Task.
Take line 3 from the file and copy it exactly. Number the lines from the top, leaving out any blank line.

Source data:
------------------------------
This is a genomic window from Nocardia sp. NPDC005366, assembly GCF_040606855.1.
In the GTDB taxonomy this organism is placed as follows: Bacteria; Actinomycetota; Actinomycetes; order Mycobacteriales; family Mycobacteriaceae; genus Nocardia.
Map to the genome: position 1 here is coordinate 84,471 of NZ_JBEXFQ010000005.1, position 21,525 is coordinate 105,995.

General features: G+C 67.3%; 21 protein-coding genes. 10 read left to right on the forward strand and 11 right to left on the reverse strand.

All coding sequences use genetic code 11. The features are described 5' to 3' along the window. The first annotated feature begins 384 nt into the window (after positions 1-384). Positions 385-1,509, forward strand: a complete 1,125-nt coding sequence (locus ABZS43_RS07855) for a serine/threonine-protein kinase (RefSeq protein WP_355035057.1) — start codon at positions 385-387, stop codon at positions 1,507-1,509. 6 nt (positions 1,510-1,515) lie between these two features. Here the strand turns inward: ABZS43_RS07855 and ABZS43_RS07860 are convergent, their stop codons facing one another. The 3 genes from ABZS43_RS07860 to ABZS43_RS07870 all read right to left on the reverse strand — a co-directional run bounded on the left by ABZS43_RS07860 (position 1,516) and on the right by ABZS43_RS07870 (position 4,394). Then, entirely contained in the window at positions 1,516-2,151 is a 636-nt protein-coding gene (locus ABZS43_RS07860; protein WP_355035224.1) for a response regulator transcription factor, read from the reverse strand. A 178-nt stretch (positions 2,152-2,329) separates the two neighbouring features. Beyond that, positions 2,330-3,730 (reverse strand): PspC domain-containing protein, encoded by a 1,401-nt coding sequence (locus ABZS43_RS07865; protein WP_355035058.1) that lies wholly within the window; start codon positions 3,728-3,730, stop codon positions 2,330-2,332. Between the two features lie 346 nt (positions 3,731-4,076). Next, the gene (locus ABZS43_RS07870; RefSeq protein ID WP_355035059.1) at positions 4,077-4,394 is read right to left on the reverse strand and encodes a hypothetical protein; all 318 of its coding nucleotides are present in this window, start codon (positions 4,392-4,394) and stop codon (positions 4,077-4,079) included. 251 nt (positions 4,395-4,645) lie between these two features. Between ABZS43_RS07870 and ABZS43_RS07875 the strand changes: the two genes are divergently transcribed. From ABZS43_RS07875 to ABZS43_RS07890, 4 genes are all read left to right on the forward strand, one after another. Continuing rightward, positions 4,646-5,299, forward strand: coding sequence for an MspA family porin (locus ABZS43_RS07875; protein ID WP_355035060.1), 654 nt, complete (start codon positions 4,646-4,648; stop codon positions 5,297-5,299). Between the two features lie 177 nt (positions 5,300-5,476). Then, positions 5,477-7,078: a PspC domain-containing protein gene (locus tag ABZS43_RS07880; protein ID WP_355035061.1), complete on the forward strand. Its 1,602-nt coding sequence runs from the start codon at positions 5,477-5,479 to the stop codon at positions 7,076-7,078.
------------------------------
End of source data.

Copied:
Map to the genome: position 1 here is coordinate 84,471 of NZ_JBEXFQ010000005.1, position 21,525 is coordinate 105,995.